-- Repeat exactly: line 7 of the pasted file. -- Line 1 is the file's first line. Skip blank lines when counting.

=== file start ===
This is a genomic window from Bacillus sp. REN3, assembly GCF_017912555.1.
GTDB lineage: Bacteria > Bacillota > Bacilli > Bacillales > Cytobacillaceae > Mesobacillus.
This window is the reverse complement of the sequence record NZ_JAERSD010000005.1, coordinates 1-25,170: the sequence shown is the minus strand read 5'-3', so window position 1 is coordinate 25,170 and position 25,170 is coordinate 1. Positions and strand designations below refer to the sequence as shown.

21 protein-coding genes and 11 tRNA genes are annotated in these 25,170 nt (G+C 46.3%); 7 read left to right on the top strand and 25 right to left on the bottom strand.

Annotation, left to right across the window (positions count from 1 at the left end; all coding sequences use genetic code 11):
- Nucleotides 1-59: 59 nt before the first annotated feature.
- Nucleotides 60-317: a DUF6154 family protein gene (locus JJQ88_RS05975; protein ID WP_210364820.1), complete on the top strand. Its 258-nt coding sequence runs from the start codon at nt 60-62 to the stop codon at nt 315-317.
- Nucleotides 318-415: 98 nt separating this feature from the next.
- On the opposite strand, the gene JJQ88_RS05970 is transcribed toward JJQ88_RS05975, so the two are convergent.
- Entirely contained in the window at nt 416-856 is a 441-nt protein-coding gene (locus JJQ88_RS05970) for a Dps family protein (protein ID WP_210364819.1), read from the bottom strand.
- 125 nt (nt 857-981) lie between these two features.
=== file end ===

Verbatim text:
- Nucleotides 60-317: a DUF6154 family protein gene (locus JJQ88_RS05975; protein ID WP_210364820.1), complete on the top strand. Its 258-nt coding sequence runs from the start codon at nt 60-62 to the stop codon at nt 315-317.